For the rest of us, even one unplayed game should be sign enough that we should slow down in our spending. These aren’t video games; most can’t be played in single player. Too often I’ve tried to do so, playing both sides of the table, switching persona when it comes to take my turn as player number two. I’ll guard my cards, peer across the board trying to read the poker face of the empty space seated opposite. What should be a pleasant gaming experience–two friends enjoying one another’s company–becomes a twisted journey into the psyche of a man at war with himself. As the game progresses I start accusing my other self of playing unfair, of cheating. I call him names. We come to blows. Everything ends when the light comes on and some passerby roused by strangulated screams finds me throttling myself over a Thunderstone box yelling: “You’re getting the light rule wrong on purpose, you bastard!”
So Kickstarter is the last thing any of us needs in our lives. It’s an online funding system whereby creative people can have their projects funded by the great unwashed. If I had an idea to make say, steak jam, but couldn’t afford premises in which to cook vats of the stuff, I might go to the food section of Kickstarter, film a twee video explaining the concept behind steak jam (“It’s jam, but for men!”) and wait for the donations to roll in. People willing to sponsor my idea would receive gifts in return: a five dollar pledge might earn them my thanks; ten dollars might net them a badge or button to wear in the shape of Moo-licent, our happy-go-lucky mascot; for thirty bucks they might get a collector’s set of our steak jams in plain, peppered and teriyaki variety; and so on, all the way up to hundreds, nay, thousands of dollars, at which point the sponsor would pretty much be paying for both of us to go on holiday to Romania, to take a course on traditional Romanian butchery.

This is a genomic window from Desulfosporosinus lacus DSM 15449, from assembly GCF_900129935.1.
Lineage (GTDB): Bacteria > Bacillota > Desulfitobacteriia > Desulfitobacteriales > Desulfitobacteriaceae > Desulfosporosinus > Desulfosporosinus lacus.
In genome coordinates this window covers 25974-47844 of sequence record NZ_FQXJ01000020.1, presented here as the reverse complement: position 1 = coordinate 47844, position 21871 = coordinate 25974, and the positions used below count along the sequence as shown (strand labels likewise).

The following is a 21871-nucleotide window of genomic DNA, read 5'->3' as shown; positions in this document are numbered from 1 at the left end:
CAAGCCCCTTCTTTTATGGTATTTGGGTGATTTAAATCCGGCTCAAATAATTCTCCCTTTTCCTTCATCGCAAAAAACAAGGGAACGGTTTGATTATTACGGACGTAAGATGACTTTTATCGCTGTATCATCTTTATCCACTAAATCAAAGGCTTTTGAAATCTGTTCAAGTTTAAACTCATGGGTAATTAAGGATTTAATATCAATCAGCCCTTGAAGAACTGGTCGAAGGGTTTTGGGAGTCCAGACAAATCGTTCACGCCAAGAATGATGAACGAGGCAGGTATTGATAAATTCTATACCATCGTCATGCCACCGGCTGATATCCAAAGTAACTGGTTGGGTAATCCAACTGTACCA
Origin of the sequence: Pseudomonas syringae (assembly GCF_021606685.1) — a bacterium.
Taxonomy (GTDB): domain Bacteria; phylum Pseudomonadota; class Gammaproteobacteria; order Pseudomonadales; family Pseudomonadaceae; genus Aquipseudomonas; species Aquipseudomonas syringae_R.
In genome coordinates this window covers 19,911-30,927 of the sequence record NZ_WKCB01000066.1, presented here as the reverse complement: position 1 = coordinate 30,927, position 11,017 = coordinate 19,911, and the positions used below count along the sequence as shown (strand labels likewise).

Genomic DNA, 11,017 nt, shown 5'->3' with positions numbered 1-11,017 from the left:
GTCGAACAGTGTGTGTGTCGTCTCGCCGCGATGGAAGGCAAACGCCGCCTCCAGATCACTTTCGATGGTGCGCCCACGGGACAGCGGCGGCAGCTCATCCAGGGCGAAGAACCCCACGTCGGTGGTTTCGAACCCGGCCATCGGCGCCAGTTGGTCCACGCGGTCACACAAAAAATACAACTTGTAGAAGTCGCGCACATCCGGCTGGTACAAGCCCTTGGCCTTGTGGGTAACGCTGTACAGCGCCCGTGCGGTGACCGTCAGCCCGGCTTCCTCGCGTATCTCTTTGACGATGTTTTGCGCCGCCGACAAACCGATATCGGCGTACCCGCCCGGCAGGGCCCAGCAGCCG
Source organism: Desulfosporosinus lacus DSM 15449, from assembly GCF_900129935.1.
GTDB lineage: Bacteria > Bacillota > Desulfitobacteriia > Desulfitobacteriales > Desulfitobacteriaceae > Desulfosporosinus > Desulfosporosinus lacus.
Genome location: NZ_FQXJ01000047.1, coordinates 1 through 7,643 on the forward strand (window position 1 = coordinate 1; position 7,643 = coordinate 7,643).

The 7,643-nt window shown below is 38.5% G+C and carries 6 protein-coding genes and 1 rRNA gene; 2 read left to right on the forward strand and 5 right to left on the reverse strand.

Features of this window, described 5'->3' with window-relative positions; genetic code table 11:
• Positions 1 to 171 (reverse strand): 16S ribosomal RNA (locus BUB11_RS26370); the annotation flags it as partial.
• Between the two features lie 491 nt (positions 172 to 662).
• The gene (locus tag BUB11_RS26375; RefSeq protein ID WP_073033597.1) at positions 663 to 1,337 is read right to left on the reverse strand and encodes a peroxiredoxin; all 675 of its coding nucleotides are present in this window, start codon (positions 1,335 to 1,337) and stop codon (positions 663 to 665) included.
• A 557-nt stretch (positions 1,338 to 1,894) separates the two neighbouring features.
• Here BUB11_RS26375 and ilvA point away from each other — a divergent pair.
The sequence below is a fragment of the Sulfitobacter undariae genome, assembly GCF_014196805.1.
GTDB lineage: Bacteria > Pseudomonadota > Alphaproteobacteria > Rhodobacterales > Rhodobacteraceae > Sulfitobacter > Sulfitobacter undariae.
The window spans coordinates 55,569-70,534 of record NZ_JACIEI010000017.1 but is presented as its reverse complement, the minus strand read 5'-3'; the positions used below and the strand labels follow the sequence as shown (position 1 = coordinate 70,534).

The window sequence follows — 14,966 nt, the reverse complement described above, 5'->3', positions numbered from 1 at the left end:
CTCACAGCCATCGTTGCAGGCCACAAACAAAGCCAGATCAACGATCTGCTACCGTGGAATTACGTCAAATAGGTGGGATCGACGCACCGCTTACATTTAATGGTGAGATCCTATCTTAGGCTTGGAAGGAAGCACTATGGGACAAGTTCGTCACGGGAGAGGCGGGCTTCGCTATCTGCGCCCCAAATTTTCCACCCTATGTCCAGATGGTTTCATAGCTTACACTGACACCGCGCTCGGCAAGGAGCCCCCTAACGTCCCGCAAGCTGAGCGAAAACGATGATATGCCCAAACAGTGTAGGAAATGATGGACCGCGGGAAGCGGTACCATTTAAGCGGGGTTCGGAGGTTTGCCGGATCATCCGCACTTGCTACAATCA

Board games designers have leapt upon Kickstarter with talons and fangs glistening. Best suited to high quality productions produced in limited quantities, Kickstarter’s the perfect place to fund tabletop games. It’s also a place that doesn’t sell games themselves, but rather, the promise of games. In the same way you and I and everyone we know keep buying games we might never play, thanks to Kickstarter we can now fund games that might never be made.
It’s all terribly appealing.
And while there’s no gambling involved (if the project doesn’t reach its goal, you’ll back every penny you donated) donating creates a strangely tense frisson that totally scratches the gambler’s itch. What if the game turns out to be rotten? For the most part these are first-time designers who’re using Kickstarter, ordinary people betting on their own ideas. Thanks to your donation you might end up buying a sponsored dinner with someone who made a game you absolutely despise. Just as likely, you might be spending it with the creator of your new all-time favourite game, a game that wouldn’t have existed if you hadn’t believed in it.
This year I’m trying not to look forward to games that aren’t out yet. Hype is an expensive habit; frankly I don’t have the cash to spend on games I know I’ll never play.
But I have funded a game via Kickstarter: Agents of S.M.E.R.S.H, a story-telling board game set in the glamorous world of ‘60s espionage. The creators hit their goal in early January and if production goes smoothly it should be shipping in March. It’s too early to discern whether it’ll be a good game or a $70 lemon–what sparse indicators we have show it could swing either way–but good or bad, I and hundreds of other backers had a distant hand in making it. In the smallest possible way, we’ve changed the course of gaming history.
And if nothing else, hey, at least Tom Vasel will have another game box through which to do the doggy paddle.